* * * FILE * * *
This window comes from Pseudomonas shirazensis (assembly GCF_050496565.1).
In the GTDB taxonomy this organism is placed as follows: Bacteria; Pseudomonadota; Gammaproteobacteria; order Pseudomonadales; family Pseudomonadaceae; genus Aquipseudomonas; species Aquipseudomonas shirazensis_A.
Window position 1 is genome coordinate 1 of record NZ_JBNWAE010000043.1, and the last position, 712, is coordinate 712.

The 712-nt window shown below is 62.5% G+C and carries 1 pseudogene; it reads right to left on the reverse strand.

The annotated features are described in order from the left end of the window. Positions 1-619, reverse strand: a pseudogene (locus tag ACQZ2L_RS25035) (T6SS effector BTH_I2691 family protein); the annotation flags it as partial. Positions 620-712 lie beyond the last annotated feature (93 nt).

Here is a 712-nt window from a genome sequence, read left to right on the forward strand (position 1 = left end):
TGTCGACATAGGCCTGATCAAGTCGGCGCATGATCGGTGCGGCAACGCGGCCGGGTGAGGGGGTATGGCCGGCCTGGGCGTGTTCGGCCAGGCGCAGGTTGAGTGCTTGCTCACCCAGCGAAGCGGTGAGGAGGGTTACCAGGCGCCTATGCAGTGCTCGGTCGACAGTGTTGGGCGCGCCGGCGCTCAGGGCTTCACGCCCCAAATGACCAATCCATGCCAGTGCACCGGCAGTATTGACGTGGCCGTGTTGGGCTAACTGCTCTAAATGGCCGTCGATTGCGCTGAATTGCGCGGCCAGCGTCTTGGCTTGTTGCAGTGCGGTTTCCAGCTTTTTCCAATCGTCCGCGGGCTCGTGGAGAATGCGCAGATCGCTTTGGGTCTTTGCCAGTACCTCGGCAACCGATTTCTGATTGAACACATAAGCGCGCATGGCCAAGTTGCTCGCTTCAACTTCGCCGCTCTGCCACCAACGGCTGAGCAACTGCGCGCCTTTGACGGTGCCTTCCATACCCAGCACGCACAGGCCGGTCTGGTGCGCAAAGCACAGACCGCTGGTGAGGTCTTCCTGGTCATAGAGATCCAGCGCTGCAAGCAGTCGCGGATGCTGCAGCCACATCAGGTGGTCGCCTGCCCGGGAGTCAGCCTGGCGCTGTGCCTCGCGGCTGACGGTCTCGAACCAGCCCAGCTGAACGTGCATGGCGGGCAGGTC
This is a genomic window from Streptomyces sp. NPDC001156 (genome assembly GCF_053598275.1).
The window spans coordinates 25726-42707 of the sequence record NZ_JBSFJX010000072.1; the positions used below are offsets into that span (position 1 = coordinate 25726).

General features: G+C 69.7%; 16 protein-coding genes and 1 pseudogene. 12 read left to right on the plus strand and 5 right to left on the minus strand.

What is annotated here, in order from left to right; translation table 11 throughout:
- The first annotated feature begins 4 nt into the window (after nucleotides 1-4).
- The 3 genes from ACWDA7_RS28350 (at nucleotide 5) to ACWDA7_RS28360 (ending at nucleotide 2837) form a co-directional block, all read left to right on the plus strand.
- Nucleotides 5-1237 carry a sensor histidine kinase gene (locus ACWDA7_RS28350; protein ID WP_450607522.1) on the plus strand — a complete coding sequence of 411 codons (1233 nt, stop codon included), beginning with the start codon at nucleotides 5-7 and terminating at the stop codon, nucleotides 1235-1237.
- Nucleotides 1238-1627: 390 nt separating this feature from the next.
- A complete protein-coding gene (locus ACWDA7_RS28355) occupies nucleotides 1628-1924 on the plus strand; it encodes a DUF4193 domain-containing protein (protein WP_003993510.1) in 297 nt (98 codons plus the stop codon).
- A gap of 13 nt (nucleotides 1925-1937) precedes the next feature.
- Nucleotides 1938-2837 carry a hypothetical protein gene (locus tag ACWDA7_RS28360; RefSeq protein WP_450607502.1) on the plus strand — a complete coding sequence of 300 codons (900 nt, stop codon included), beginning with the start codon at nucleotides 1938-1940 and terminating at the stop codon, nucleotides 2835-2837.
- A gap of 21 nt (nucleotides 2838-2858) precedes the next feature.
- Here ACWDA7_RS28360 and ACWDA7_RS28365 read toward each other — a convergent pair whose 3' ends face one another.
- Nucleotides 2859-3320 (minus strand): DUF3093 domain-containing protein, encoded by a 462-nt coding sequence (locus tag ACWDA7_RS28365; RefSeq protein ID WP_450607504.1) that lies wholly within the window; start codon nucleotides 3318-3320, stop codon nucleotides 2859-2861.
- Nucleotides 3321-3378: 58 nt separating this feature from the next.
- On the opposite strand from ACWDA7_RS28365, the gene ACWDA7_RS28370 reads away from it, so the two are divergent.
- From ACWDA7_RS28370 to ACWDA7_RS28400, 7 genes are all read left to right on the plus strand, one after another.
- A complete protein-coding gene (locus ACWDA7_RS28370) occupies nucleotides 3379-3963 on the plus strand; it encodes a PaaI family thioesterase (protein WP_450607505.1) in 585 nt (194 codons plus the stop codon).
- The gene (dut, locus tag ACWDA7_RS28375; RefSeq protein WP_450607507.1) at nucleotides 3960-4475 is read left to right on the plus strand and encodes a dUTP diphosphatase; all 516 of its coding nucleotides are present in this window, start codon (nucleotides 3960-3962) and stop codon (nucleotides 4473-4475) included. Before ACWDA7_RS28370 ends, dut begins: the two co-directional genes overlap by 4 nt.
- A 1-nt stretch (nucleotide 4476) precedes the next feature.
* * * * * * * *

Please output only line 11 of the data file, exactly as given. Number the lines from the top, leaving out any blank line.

What is annotated here, in order from left to right; translation table 11 throughout: